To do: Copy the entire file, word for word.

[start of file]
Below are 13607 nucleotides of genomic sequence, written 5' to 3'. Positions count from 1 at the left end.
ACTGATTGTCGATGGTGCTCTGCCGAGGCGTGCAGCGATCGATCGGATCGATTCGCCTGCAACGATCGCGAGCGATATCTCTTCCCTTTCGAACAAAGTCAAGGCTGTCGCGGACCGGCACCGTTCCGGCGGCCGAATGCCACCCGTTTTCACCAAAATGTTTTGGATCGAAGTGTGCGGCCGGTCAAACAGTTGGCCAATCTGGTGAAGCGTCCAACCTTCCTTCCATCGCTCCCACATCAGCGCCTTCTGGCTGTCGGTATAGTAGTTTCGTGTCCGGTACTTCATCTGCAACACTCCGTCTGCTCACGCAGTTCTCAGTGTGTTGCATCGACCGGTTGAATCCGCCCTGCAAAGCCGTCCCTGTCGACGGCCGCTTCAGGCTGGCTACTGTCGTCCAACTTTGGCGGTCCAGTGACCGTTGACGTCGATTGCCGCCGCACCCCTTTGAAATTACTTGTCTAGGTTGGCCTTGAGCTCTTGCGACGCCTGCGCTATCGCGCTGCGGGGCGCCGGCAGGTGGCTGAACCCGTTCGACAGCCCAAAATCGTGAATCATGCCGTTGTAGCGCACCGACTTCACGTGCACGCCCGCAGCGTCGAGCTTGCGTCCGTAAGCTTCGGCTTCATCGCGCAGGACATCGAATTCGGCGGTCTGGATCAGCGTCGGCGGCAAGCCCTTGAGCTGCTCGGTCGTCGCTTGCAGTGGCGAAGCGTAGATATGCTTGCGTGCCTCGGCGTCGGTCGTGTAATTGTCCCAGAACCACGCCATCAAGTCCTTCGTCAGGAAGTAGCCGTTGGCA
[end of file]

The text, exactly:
Below are 13607 nucleotides of genomic sequence, written 5' to 3'. Positions count from 1 at the left end.
ACTGATTGTCGATGGTGCTCTGCCGAGGCGTGCAGCGATCGATCGGATCGATTCGCCTGCAACGATCGCGAGCGATATCTCTTCCCTTTCGAACAAAGTCAAGGCTGTCGCGGACCGGCACCGTTCCGGCGGCCGAATGCCACCCGTTTTCACCAAAATGTTTTGGATCGAAGTGTGCGGCCGGTCAAACAGTTGGCCAATCTGGTGAAGCGTCCAACCTTCCTTCCATCGCTCCCACATCAGCGCCTTCTGGCTGTCGGTATAGTAGTTTCGTGTCCGGTACTTCATCTGCAACACTCCGTCTGCTCACGCAGTTCTCAGTGTGTTGCATCGACCGGTTGAATCCGCCCTGCAAAGCCGTCCCTGTCGACGGCCGCTTCAGGCTGGCTACTGTCGTCCAACTTTGGCGGTCCAGTGACCGTTGACGTCGATTGCCGCCGCACCCCTTTGAAATTACTTGTCTAGGTTGGCCTTGAGCTCTTGCGACGCCTGCGCTATCGCGCTGCGGGGCGCCGGCAGGTGGCTGAACCCGTTCGACAGCCCAAAATCGTGAATCATGCCGTTGTAGCGCACCGACTTCACGTGCACGCCCGCAGCGTCGAGCTTGCGTCCGTAAGCTTCGGCTTCATCGCGCAGGACATCGAATTCGGCGGTCTGGATCAGCGTCGGCGGCAAGCCCTTGAGCTGCTCGGTCGTCGCTTGCAGTGGCGAAGCGTAGATATGCTTGCGTGCCTCGGCGTCGGTCGTGTAATTGTCCCAGAACCACGCCATCAAGTCCTTCGTCAGGAAGTAGCCGTTGGCA